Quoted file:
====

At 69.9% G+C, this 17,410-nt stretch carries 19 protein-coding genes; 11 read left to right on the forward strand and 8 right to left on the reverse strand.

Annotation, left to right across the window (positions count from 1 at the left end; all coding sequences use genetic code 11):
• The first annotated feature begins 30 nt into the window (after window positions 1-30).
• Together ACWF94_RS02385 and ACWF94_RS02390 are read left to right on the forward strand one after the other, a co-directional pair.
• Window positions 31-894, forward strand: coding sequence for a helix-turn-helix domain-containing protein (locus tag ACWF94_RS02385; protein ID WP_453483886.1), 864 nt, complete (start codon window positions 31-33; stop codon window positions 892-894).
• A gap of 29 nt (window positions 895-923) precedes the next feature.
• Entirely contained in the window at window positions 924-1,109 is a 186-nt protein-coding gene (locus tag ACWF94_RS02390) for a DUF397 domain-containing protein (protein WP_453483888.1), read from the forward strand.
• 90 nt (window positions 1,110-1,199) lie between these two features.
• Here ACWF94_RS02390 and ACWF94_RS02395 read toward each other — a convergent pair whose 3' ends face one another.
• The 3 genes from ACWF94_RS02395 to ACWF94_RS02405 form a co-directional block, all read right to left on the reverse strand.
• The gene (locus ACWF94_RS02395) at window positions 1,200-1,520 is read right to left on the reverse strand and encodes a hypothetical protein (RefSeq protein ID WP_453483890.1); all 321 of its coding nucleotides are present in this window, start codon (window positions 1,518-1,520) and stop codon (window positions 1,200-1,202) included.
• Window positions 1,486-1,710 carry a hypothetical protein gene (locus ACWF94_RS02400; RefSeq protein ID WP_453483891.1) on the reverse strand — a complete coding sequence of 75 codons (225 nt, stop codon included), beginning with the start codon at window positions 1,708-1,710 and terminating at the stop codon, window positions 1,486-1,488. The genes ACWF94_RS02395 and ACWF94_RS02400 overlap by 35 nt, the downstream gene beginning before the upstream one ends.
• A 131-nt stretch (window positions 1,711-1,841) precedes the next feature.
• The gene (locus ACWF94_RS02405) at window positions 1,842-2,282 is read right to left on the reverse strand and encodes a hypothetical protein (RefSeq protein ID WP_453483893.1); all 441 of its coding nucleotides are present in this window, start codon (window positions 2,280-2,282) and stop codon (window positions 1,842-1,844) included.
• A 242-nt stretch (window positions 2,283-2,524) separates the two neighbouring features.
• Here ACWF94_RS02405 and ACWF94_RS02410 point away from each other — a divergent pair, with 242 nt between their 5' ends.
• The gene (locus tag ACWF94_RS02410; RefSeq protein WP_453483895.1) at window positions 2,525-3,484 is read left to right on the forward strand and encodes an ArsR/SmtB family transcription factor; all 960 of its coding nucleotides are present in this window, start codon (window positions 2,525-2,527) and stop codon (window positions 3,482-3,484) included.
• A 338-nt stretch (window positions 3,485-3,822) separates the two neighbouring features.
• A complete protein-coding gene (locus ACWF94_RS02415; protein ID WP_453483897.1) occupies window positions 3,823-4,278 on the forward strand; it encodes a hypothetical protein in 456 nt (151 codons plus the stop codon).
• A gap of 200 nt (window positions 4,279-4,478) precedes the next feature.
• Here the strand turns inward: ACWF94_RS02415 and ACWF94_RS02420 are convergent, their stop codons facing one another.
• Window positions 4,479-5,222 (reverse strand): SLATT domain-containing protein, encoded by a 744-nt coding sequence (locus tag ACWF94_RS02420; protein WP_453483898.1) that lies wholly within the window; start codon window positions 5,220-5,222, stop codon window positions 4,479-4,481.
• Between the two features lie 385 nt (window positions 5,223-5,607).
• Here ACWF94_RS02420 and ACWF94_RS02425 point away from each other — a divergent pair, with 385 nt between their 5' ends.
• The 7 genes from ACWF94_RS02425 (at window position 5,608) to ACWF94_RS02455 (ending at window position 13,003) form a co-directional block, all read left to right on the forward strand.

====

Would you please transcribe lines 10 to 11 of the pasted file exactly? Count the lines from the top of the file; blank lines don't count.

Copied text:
• The 3 genes from ACWF94_RS02395 to ACWF94_RS02405 form a co-directional block, all read right to left on the reverse strand.
• The gene (locus ACWF94_RS02395) at window positions 1,200-1,520 is read right to left on the reverse strand and encodes a hypothetical protein (RefSeq protein ID WP_453483890.1); all 321 of its coding nucleotides are present in this window, start codon (window positions 1,518-1,520) and stop codon (window positions 1,200-1,202) included.